PHOENIX - Arizona's election results were certified on Nov. 30 by Secretary of State Katie Hobbs, formalizing Democrat Joe Biden’s narrow victory over Donald Trump even as the Republican president’s attorneys continued making baseless claims of fraud in the state’s vote count.
Hobbs certified the results at a news conference alongside Governor Doug Ducey, Attorney General Mark Brnovich, and Chief Justice of the Arizona Supreme Court Robert Brutinel.
"Other states explored and experimented with election day, Arizona did not," Ducey said. "If you recall, there was talk about not having Election Day voting, some suggested canceling it. In Arizona, we said no thank you. We are going to have Election Day. This is America and no voter should be disenfranchised. Thanks to the hard work of our election workers, we preserved Election Day."
Biden, Kelly secure victory
With the certification, President-elect Joe Biden has secured Arizona's 11 electoral votes. Biden is only the second Democrat in 70 years to win Arizona.
In the final tally, Biden won by 10,457 votes, 0.3 percent of the nearly 3.4 million ballots cast. 11 Democratic electors will meet Dec. 14 to formally pledge Arizona’s electoral votes to Biden.
The certification also paves the way for Democrat Mark Kelly to take his seat in the U.S. Senate, formalizing his victory in a special election to finish the last two years of the term of John McCain, who died in 2018. Kelly is scheduled to be sworn in on Wednesday in Washington.
Recreational marijuana legalized
During the November election, Arizona voters also chose to make recreational marijuana legal in the state by passing Proposition 207. With the certification, recreational marijuana is officially legalized in Arizona.
As a result of the vote, 13 out of 15 county attorneys in Arizona are dropping criminal cases relating to marijuana, or putting marijuana prosecutions on pause. In Maricopa County, there are roughly 6,000 cases with charges that will be affected by Prop 207.
Attorney Josh Black explains what's next with recreational marijuana as it becomes legalized.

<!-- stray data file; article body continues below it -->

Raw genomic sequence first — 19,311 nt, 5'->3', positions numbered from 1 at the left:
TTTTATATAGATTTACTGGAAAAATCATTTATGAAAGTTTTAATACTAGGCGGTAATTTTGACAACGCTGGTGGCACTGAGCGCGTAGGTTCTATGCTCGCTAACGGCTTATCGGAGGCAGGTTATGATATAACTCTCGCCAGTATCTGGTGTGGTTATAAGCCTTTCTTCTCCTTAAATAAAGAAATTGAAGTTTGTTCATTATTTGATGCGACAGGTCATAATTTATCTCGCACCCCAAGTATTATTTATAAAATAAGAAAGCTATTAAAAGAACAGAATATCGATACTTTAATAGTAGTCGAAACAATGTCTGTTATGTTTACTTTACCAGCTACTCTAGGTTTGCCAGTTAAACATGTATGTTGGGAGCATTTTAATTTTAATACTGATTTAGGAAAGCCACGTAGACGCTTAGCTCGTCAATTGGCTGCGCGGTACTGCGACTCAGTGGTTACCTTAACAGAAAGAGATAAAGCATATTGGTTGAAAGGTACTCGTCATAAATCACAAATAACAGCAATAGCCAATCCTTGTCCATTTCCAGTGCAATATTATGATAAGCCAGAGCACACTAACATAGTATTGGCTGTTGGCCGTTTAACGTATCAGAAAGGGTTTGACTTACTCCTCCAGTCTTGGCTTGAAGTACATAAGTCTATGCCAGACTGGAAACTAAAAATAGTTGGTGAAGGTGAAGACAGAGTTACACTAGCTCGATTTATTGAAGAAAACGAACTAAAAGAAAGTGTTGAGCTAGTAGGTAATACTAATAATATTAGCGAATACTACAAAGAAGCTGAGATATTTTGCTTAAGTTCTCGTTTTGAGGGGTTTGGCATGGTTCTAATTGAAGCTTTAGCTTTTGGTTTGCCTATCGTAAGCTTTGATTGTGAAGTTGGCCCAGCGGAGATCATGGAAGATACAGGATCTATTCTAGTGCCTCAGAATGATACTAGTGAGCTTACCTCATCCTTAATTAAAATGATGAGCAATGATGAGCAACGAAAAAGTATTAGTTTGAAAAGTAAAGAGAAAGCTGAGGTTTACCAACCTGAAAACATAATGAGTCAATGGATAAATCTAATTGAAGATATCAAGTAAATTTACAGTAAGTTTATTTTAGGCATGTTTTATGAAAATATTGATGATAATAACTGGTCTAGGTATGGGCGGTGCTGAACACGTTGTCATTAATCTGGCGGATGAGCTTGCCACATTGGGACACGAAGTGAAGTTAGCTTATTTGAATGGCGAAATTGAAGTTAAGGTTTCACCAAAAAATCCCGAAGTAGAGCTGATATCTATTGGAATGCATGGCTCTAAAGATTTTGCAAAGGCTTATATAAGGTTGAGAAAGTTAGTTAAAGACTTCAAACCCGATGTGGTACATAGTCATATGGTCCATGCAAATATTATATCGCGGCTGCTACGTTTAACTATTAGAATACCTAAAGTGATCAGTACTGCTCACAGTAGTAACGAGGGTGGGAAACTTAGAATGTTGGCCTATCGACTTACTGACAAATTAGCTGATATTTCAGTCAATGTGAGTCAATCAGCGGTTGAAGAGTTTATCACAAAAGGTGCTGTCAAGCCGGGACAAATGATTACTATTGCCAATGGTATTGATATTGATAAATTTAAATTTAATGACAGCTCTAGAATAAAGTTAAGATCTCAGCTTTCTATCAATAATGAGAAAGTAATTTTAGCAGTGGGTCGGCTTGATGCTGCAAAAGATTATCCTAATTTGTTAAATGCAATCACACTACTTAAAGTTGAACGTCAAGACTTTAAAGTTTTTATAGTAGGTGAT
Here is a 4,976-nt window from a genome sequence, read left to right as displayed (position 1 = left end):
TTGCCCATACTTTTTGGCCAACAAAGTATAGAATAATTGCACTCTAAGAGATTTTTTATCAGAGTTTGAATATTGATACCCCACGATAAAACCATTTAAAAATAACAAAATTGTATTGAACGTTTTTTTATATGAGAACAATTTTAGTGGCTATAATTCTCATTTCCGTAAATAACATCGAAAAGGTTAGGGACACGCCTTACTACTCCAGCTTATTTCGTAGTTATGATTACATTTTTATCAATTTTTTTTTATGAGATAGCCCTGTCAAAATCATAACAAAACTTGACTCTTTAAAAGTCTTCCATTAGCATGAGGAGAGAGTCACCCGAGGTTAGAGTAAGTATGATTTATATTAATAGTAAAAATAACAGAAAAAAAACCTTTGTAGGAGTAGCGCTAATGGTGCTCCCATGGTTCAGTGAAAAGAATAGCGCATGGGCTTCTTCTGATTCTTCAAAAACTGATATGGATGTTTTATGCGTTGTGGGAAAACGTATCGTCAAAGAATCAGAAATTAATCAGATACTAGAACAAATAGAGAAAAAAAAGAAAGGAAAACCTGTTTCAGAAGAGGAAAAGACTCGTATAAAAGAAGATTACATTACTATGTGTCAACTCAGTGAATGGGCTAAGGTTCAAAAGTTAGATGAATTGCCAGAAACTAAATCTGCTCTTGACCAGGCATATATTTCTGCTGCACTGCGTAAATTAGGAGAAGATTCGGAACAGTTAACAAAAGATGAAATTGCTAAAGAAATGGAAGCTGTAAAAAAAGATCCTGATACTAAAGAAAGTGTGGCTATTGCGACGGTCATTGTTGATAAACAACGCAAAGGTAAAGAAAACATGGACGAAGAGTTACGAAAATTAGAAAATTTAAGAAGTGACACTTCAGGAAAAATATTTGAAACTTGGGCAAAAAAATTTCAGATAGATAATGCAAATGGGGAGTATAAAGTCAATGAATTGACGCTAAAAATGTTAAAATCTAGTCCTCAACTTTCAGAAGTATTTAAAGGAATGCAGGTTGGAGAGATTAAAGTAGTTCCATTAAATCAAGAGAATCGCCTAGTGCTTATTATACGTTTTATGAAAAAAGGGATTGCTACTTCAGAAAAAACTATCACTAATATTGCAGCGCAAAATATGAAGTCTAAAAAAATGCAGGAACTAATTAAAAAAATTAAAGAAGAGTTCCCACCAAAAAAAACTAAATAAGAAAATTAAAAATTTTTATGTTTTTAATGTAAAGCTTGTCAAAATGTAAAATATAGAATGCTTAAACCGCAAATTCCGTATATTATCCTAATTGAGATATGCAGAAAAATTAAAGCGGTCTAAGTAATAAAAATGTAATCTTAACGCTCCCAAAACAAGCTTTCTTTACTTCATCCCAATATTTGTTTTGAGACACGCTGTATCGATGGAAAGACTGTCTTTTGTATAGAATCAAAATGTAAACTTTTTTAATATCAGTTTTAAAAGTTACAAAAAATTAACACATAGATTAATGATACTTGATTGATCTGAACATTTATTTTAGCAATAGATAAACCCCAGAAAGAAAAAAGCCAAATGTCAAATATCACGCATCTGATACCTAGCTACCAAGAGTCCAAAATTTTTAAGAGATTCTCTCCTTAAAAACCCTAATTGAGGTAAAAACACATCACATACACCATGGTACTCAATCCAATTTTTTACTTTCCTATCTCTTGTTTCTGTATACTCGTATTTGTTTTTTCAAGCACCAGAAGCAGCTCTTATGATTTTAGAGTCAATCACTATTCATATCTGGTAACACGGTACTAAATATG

"Once that's certified, technically it’s the law of the land and it would be in effect, at least a part. But there are certain parts of the prop that will take time, but theoretically, things like a criminal aspect or any type of criminal offense that would be related to marijuana will no longer be in place ...," said Black.
He explains further, "If you have a previous marijuana conviction, that is something that would have to go through the formal expungement process which should be available starting about mid next year."
Although marijuana will become legal, it is still illegal to drive under the influence, just like with alcohol.
"That’s something that officers won’t have too much difficulty in doing. The idea would be proving the impairment and that might be a little bit more difficult and it would be based on the officer's testimony and his training to say, 'This is what I observed and this is what made me concerned that this person was impaired."
Does the prop's passage mean Arizonan's are free and clear to use marijuana without punishment? Well, not exactly.
"People need to pay attention to the limits of the new initiative," said cannabis attorney, Tom Dean.
He says regardless of the law, employer policies will still be enforced. That means if you get drug tested, you still have to play by the rules.
“You’re very likely gonna lose your job. There aren’t any protections in 207 specifically for employees, so an employer could take adverse action against someone who tests positive," Dean explained.